- Emma Simmonds
- 14 October 2020
LFF 2020: Mads Mikkelsen and Thomas Vinterberg reunite to stunning effect in this booze-fuelled dramedy
A group of blokes, old enough to know better, decide to liven things up with alcohol, as they opt to spend their working hours just a little bit drunk, before matters get out of hand. This delicious premise is rendered all the more outrageous and intriguing when you learn that the men in question are high school teachers.
It's an experiment that's, by turns, extremely silly, deeply problematic and deadly serious in an immaculately executed film from Denmark's Thomas Vinterberg. The director of Festen and The Hunt views these midlife crises through a sympathetic, often comparably sozzled lens, taking us on a merry little dance through sad, bored, overwhelmed, or lonely lives.
Mads Mikkelsen – who collaborated with Vinterberg so unforgettably on The Hunt – makes for a fascinating focal point as depressed history teacher Martin, who is a shadow of his former self and whose wife Trine (Maria Bonnevie) seems to be slipping away. He seizes upon a fairly throwaway comment from pal Nikolaj (Magnus Millang) about the life-changing potential of maintaining a moderate blood alcohol content and, putting it into practice, gives him the boost he needs to inspire his students and lift him out of his funk. His colleagues, which also include Lars Ranthe's music teacher Peter and Thomas Bo Larsen's PE teacher Tommy, experience similar effects, but the friends don't know when to stop.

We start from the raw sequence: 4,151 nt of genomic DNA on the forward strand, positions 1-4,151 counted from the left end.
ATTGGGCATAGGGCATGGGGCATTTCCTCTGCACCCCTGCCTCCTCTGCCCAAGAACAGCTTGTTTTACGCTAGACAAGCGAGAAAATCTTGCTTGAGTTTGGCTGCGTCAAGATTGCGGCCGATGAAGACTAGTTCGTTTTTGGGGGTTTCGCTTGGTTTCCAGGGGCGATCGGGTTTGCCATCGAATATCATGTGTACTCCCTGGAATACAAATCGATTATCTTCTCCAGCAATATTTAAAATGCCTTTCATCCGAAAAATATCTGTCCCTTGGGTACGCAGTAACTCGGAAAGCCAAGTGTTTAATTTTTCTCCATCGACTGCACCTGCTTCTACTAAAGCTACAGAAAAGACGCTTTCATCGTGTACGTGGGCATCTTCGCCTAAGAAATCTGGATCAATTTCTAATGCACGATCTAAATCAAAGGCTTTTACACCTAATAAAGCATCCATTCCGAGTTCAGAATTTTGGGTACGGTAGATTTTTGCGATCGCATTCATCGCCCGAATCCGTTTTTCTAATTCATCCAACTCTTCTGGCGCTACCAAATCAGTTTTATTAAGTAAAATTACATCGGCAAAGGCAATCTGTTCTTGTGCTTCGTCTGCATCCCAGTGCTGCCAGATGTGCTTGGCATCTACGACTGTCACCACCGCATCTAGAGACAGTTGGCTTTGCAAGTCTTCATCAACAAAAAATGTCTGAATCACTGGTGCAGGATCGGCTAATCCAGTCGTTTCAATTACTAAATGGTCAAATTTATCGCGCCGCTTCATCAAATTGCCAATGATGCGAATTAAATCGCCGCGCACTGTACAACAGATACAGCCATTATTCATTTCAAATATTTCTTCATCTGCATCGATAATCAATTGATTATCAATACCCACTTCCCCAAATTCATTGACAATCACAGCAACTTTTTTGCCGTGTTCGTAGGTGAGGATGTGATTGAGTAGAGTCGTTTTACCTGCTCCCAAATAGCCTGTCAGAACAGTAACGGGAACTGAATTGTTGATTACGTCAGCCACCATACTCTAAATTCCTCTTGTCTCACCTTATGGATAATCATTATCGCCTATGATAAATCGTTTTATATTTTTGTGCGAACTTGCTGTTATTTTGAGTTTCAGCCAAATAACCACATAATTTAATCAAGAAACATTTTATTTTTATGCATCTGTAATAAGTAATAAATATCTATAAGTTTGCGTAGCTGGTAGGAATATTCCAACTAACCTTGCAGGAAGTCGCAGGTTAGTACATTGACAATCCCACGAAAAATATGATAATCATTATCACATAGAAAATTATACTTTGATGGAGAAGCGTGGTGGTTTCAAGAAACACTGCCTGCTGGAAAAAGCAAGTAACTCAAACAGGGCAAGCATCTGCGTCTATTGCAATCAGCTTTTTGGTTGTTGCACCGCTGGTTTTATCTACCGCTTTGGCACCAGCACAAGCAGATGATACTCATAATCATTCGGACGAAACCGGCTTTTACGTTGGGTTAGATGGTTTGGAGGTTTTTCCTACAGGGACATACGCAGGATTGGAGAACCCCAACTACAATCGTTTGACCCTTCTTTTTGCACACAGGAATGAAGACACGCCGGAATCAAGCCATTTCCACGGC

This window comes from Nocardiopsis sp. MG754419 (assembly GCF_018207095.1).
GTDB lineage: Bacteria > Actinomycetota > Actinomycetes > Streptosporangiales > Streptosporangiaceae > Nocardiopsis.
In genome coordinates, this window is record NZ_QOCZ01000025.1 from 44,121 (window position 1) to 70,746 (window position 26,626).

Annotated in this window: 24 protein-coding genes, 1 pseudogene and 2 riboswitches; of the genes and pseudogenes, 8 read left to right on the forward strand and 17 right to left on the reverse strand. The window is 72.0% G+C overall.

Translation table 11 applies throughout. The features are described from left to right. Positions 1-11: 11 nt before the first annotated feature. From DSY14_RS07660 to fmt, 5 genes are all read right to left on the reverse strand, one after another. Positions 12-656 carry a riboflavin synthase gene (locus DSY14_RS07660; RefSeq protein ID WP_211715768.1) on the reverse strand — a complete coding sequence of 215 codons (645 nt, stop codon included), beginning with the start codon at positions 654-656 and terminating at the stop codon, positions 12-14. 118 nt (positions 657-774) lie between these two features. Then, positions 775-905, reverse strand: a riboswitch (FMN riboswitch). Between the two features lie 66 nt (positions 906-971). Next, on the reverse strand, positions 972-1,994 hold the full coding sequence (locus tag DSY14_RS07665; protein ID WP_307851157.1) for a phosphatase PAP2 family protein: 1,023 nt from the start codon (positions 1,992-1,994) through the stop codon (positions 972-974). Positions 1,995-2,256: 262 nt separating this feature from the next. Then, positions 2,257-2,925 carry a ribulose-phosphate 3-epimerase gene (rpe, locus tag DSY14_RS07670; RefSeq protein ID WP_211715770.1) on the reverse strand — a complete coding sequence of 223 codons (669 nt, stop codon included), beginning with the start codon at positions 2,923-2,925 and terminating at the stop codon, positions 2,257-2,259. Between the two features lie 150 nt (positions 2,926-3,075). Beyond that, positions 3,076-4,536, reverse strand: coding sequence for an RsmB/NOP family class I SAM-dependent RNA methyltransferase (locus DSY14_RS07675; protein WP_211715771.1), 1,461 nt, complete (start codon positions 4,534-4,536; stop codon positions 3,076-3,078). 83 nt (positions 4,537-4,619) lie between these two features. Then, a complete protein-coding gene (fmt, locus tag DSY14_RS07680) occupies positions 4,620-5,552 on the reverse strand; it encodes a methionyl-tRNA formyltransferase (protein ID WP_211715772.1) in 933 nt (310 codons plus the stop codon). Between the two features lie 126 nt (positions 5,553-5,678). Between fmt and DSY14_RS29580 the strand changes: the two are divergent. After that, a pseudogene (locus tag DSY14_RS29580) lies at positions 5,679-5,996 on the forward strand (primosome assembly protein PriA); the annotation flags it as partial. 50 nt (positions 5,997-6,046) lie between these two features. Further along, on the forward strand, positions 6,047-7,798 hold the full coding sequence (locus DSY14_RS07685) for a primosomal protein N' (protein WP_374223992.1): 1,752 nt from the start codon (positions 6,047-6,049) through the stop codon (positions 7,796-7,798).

It's novel to find a film that's so concerned with the science and psychology of alcohol consumption and the scenes where the men attempt a drunken supermarket shop, or where one of them over-enthusiastically coaches a young football team are just flat-out hilarious. Aided by astonishing work from Mikkelsen, Vinterberg gets close enough to capture every flicker of emotion, showing the way depression can diminish a person and the short-term benefits of medicating away one's misery.
Despite the screamingly obvious folly of what these men get up to, Vinterberg eschews judgement. They will learn their lesson, you can be in no doubt, but things are not that simple in a satisfyingly knotty portrait of aging and addiction. It'll put you through the wringer at times, but ends on such an exhilaratingly joyous note that it may well have you skipping out of the cinema.
Screening on Wed 14, Thu 15, Sat 17 and Sun 18 Oct as part of the BFI London Film Festival 2020. In cinemas from Fri 27 Nov.